five or six years old.”? I hope so. Let’s go on to quiz question number three. I want you to listen for which one of these
three sentences you hear. Number one, she spent up living with me for
seven months. Number two, she went up living with me for
seven months. Number three, she ended living with me for
seven months. Let’s listen to the clip, and I want you to
choose which sentence you hear. David: Actually, when I was there, I met a
girl from Montreal, Chantelle her name was. I saw her on the beach and I said, Oh, she’s
beautiful. I must meet her. She spoke no English. I spoke no French. Vanessa: That didn’t matter. David: She had a friend that was with her. They had come down from Montreal for a vacation
a couple of weeks, and she ended up living with me for seven months. Actually, when I was there, I met a girl from
Montreal, Chantelle her name was. I saw her on the beach and I said, Oh, she’s
beautiful. I must meet her. She spoke no English. I spoke no French. Vanessa: That didn’t matter. David: She had a friend that was with her. They had come down from Montreal for a vacation
a couple of weeks, and she ended up living with me for seven months. Vanessa: Which sentence did you hear? Did you hear number three, “She ended up living
with me for seven months.”? I hope so. In this quick conversation, David’s talking
about a special girl who he met and they didn’t speak the same language, but it didn’t matter. They lived together for seven months. He uses a great phrasal verb, to end up. “She ended up living with me for seven months.” We use this phrasal verb, to end up, to talk
about a conclusion, but it’s usually a surprising conclusion. For example, I checked into my flight to go
to New York city, and I ended up getting moved to first class. Woah, this is a surprising conclusion because
I didn’t pay for first-class, I didn’t expect to be in first-class, maybe they had some
extra seats or they needed to put someone else in the back of the plane, so we could
say, I ended up getting moved to first-class. Great. All right, let’s listen to that original clip
again so that you can hear a little bit more accurately, everything that we say. David: She had a friend that was with her. They had come down from Montreal for a vacation
a couple of weeks, and she ended up living with me for seven months. She had a friend that was with her. They had come down from Montreal for a vacation
a couple of weeks, and she ended up living with me for seven months. Vanessa: Did you hear, “…ended up.”? I hope so. Let’s go on to quiz question number four. I want you to listen for which one of these
three sentences you’re about to hear. Number one, I just kind of self-got myself
the rest. Number two, I just kind of self-taught myself
the rest. Number three, I just kind of self-bought myself
the rest. Let’s listen. Jessie: It actually started with a friend
of mine that was not Cherokee at all. Even though she had no native American heritage,
she was still interested in it. She taught me, and I would make the rooms
with different types of sticks, all different types. Vanessa: Yeah, it looks definitely all natural. Jessie: Yeah, all different types. Vanessa: She got into making dream catchers-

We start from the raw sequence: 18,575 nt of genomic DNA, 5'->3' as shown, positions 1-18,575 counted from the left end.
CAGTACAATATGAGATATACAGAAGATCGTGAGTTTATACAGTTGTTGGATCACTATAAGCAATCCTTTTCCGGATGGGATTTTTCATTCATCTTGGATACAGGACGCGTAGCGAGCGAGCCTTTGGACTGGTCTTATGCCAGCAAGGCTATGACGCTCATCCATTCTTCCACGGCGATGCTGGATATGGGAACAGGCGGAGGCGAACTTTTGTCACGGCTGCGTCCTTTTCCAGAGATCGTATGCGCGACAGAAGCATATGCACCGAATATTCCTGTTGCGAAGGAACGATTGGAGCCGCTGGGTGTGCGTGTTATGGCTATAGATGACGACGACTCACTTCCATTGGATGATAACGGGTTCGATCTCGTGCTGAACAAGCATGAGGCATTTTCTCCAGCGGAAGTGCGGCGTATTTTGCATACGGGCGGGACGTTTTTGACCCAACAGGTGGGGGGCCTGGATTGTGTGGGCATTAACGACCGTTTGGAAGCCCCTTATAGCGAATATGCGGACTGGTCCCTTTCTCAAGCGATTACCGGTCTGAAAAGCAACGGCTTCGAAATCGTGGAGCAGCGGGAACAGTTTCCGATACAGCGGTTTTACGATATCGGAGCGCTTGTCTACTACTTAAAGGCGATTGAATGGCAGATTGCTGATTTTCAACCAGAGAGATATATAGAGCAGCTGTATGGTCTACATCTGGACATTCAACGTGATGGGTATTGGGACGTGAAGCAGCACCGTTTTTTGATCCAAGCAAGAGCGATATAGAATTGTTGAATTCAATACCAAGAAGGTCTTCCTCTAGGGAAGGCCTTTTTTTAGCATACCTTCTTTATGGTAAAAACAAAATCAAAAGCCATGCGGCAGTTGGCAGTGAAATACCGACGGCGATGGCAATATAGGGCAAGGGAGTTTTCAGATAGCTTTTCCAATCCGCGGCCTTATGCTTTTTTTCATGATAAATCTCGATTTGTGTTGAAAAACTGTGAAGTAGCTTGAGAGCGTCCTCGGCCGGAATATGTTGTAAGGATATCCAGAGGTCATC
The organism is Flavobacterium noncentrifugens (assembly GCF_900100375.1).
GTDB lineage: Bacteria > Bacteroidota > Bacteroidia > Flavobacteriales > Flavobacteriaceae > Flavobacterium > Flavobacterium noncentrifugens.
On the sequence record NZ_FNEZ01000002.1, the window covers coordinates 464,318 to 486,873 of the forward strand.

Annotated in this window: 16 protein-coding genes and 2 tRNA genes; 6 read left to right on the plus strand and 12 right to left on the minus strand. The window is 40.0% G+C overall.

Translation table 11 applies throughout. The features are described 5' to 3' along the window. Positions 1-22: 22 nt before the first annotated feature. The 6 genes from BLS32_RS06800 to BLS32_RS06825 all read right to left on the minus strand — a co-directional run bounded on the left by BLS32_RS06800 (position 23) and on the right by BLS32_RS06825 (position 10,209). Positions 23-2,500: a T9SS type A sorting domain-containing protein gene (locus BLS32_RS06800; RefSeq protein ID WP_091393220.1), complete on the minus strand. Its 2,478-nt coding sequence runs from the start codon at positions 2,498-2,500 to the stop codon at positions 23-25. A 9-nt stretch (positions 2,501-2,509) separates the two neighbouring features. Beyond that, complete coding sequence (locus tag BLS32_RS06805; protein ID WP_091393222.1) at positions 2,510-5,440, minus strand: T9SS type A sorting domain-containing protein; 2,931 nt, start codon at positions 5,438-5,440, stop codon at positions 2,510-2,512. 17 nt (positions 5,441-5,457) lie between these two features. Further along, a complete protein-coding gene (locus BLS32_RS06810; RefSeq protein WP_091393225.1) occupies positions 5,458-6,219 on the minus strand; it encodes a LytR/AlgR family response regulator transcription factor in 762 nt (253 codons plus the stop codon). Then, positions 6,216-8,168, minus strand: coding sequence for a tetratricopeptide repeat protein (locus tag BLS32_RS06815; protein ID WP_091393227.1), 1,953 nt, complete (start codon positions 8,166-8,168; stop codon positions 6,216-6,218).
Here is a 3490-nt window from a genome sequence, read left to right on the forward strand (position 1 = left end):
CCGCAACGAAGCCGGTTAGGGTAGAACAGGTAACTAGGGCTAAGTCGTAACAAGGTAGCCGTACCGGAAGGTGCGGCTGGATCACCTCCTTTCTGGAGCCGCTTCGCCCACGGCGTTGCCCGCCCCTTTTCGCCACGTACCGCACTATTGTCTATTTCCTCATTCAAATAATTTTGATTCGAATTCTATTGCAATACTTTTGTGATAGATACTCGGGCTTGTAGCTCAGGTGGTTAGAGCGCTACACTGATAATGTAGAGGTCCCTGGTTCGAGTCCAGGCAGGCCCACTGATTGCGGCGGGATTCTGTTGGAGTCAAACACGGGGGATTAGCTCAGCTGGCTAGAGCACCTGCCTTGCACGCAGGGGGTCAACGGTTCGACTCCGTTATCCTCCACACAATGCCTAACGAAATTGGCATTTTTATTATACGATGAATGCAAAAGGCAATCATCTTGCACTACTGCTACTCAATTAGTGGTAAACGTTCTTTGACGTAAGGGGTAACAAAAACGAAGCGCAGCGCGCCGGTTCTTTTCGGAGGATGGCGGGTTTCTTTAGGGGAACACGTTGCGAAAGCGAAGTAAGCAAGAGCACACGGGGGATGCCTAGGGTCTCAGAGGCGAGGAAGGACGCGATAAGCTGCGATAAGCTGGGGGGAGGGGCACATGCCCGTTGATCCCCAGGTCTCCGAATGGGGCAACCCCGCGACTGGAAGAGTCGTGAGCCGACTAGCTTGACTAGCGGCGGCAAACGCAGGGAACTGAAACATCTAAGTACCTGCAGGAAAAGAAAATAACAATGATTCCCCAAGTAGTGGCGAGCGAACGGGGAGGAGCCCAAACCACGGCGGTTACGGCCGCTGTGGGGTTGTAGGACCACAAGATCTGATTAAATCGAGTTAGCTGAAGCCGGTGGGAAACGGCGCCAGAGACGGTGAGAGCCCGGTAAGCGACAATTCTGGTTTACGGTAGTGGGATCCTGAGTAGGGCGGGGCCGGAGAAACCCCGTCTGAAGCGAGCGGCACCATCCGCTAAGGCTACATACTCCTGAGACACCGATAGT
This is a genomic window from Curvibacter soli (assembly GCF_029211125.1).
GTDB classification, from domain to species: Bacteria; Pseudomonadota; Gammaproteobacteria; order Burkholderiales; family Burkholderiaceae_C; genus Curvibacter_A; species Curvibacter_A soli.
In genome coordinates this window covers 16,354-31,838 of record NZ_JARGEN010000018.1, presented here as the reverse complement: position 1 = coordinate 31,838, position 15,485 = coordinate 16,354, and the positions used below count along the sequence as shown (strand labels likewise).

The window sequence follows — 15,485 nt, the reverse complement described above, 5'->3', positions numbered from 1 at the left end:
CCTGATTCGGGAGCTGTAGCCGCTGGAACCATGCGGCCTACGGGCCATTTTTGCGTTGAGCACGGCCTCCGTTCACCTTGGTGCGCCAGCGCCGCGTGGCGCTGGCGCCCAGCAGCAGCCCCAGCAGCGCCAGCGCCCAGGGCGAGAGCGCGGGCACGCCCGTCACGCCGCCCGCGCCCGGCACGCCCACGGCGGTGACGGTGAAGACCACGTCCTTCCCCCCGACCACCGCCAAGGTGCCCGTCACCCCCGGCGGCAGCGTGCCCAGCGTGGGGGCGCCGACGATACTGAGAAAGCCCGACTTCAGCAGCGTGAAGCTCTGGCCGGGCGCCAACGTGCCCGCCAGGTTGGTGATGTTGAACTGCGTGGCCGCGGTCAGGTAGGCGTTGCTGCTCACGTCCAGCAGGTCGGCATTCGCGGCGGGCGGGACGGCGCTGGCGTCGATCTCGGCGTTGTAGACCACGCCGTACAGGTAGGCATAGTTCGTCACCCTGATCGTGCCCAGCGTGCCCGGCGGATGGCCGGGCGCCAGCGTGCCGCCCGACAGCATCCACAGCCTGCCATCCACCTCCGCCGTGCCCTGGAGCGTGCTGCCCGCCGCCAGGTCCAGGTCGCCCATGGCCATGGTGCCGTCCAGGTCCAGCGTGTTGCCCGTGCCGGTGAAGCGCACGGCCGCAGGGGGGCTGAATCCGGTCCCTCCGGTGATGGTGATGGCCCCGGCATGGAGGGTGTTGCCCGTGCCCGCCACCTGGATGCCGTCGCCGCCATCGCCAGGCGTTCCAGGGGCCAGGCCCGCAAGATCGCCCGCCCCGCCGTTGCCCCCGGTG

Jessie: And she showed me, and then I just kind of self-taught myself the rest. It actually started with a friend of mine
that was not Cherokee at all. Even though she had no native American heritage,
she was still interested in it. She taught me, and I would make the rooms
with different types of sticks, all different types. Vanessa: Yeah, it looks definitely all natural. Jessie: Yeah, all different types. Vanessa: She got into making dream catchers-
Jessie: And she showed me, and then I just kind of self-taught myself the rest. Vanessa: Which sentence did you hear? Did you hear number two, “I just kind of self-taught
myself the rest.”? I hope so. In this quick conversation clip, Jessie is
talking about learning a Native American craft called dream catchers. She explains that her friend who has no native
American heritage taught her some basics about how to make them, but Jessie self-taught. She taught herself the rest. What does this expression, the rest, mean? This means that she learned the remaining
part by herself. For example, I cleaned most of my house in
the morning, and then I cleaned the rest in the afternoon. I cleaned the remaining part of my house in
the afternoon. All right, let’s listen to that original clip
again, so that you can hear and hopefully catch those expressions. Let’s listen. She got into making dream catchers-
Jessie: And she showed me, and then I just kind of self-taught myself the rest. Vanessa: She got into making dream catchers-
Jessie: And she showed me, and then I just kind of self-taught myself the rest. Vanessa: Did you hear, “I just kind of self-taught
myself the rest.”? I hope so. Let’s move on to the final quiz question,
number five. This one’s a little bit tricky because we
speak at the same time as each other, but you’ve got it. Listen carefully. Which one of these three sentences are you
going to hear? Number one, they’re coming to the restaurant
to avoid that. Number two, they come into the restaurant
to avoid that. Number three, they’re come to the restaurant
to avoid that. Let’s listen. Kevin: I never got an autograph except one